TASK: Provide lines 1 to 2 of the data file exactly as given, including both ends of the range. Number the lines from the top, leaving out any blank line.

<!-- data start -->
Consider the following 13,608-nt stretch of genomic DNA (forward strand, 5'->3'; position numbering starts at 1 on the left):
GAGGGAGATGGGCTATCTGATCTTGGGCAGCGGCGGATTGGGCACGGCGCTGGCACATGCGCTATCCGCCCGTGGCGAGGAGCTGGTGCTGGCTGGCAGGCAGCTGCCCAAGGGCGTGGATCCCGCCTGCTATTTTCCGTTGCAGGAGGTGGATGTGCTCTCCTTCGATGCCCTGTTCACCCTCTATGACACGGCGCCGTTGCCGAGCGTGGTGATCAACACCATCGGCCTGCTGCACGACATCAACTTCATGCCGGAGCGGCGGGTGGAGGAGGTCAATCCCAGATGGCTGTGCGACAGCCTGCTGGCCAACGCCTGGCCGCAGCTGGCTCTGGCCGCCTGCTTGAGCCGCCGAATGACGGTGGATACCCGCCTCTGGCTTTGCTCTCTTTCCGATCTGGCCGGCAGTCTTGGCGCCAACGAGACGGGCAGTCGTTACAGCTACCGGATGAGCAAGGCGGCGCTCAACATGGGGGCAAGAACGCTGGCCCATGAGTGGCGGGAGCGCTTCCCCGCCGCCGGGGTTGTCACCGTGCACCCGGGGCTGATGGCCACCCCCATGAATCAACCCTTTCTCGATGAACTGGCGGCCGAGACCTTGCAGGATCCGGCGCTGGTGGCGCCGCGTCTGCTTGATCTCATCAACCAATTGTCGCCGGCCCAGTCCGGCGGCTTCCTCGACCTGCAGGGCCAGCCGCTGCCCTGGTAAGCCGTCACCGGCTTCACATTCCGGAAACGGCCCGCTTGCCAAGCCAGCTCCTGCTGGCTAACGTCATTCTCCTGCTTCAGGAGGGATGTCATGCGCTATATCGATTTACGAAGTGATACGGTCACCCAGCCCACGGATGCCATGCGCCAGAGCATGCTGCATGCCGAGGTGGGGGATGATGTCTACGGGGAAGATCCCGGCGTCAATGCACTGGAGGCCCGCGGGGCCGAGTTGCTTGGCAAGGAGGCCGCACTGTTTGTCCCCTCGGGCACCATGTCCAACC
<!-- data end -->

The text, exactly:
Consider the following 13,608-nt stretch of genomic DNA (forward strand, 5'->3'; position numbering starts at 1 on the left):
GAGGGAGATGGGCTATCTGATCTTGGGCAGCGGCGGATTGGGCACGGCGCTGGCACATGCGCTATCCGCCCGTGGCGAGGAGCTGGTGCTGGCTGGCAGGCAGCTGCCCAAGGGCGTGGATCCCGCCTGCTATTTTCCGTTGCAGGAGGTGGATGTGCTCTCCTTCGATGCCCTGTTCACCCTCTATGACACGGCGCCGTTGCCGAGCGTGGTGATCAACACCATCGGCCTGCTGCACGACATCAACTTCATGCCGGAGCGGCGGGTGGAGGAGGTCAATCCCAGATGGCTGTGCGACAGCCTGCTGGCCAACGCCTGGCCGCAGCTGGCTCTGGCCGCCTGCTTGAGCCGCCGAATGACGGTGGATACCCGCCTCTGGCTTTGCTCTCTTTCCGATCTGGCCGGCAGTCTTGGCGCCAACGAGACGGGCAGTCGTTACAGCTACCGGATGAGCAAGGCGGCGCTCAACATGGGGGCAAGAACGCTGGCCCATGAGTGGCGGGAGCGCTTCCCCGCCGCCGGGGTTGTCACCGTGCACCCGGGGCTGATGGCCACCCCCATGAATCAACCCTTTCTCGATGAACTGGCGGCCGAGACCTTGCAGGATCCGGCGCTGGTGGCGCCGCGTCTGCTTGATCTCATCAACCAATTGTCGCCGGCCCAGTCCGGCGGCTTCCTCGACCTGCAGGGCCAGCCGCTGCCCTGGTAAGCCGTCACCGGCTTCACATTCCGGAAACGGCCCGCTTGCCAAGCCAGCTCCTGCTGGCTAACGTCATTCTCCTGCTTCAGGAGGGATGTCATGCGCTATATCGATTTACGAAGTGATACGGTCACCCAGCCCACGGATGCCATGCGCCAGAGCATGCTGCATGCCGAGGTGGGGGATGATGTCTACGGGGAAGATCCCGGCGTCAATGCACTGGAGGCCCGCGGGGCCGAGTTGCTTGGCAAGGAGGCCGCACTGTTTGTCCCCTCGGGCACCATGTCCAACC